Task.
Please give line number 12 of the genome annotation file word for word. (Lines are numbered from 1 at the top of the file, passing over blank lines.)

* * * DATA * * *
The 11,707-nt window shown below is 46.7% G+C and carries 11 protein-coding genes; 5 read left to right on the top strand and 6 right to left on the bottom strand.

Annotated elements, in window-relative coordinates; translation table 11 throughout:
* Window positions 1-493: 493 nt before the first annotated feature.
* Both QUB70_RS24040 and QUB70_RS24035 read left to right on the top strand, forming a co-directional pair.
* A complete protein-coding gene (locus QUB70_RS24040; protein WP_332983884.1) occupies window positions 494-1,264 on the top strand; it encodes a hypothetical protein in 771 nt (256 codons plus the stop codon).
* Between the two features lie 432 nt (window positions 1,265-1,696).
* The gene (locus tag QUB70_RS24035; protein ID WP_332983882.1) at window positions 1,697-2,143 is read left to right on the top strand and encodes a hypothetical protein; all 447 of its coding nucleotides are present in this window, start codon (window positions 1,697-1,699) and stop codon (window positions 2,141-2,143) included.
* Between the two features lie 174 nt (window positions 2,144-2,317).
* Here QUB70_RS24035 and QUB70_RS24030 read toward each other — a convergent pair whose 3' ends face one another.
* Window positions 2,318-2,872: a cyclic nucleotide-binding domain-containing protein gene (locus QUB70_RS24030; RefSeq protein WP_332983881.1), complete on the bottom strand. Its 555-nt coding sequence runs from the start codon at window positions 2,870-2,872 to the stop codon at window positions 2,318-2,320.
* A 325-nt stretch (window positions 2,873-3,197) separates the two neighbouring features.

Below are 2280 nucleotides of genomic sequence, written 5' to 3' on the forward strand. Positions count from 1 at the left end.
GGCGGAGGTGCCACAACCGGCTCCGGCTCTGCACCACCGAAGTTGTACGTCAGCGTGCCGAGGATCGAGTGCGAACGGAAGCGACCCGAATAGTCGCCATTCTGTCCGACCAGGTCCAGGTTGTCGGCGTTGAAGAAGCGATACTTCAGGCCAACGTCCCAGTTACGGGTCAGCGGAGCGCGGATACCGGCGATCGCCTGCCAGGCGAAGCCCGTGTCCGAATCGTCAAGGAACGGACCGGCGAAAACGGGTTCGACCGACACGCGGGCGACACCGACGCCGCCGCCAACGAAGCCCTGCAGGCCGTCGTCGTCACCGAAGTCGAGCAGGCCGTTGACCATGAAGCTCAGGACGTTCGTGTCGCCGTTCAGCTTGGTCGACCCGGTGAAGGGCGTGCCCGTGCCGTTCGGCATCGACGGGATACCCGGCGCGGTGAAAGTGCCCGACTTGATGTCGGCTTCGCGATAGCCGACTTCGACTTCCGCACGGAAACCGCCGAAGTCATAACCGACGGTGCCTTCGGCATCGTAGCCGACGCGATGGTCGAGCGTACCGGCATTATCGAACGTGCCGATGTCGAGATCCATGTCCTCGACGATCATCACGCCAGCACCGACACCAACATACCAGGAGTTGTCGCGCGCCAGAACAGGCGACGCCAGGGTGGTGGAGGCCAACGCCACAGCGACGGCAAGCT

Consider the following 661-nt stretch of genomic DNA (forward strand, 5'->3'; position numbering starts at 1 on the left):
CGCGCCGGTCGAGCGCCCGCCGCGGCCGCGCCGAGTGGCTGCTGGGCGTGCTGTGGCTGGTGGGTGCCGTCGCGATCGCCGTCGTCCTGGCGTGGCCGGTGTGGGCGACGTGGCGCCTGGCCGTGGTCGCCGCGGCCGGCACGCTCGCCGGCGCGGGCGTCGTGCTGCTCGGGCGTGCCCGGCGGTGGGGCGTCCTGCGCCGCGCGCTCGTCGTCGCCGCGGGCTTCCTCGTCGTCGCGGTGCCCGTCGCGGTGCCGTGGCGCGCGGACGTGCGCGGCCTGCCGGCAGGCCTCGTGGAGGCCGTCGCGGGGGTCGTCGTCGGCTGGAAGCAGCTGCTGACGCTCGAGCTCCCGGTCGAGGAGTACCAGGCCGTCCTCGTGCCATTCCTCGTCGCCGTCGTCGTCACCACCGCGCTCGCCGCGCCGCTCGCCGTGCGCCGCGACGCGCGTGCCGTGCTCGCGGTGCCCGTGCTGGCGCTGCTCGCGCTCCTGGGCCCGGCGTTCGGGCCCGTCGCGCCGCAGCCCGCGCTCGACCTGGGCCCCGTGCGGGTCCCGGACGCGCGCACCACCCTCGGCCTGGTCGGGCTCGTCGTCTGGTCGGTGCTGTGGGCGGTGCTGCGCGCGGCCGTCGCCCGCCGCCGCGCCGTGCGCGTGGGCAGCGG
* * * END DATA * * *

Below are 2280 nucleotides of genomic sequence, written 5' to 3' on the forward strand. Positions count from 1 at the left end.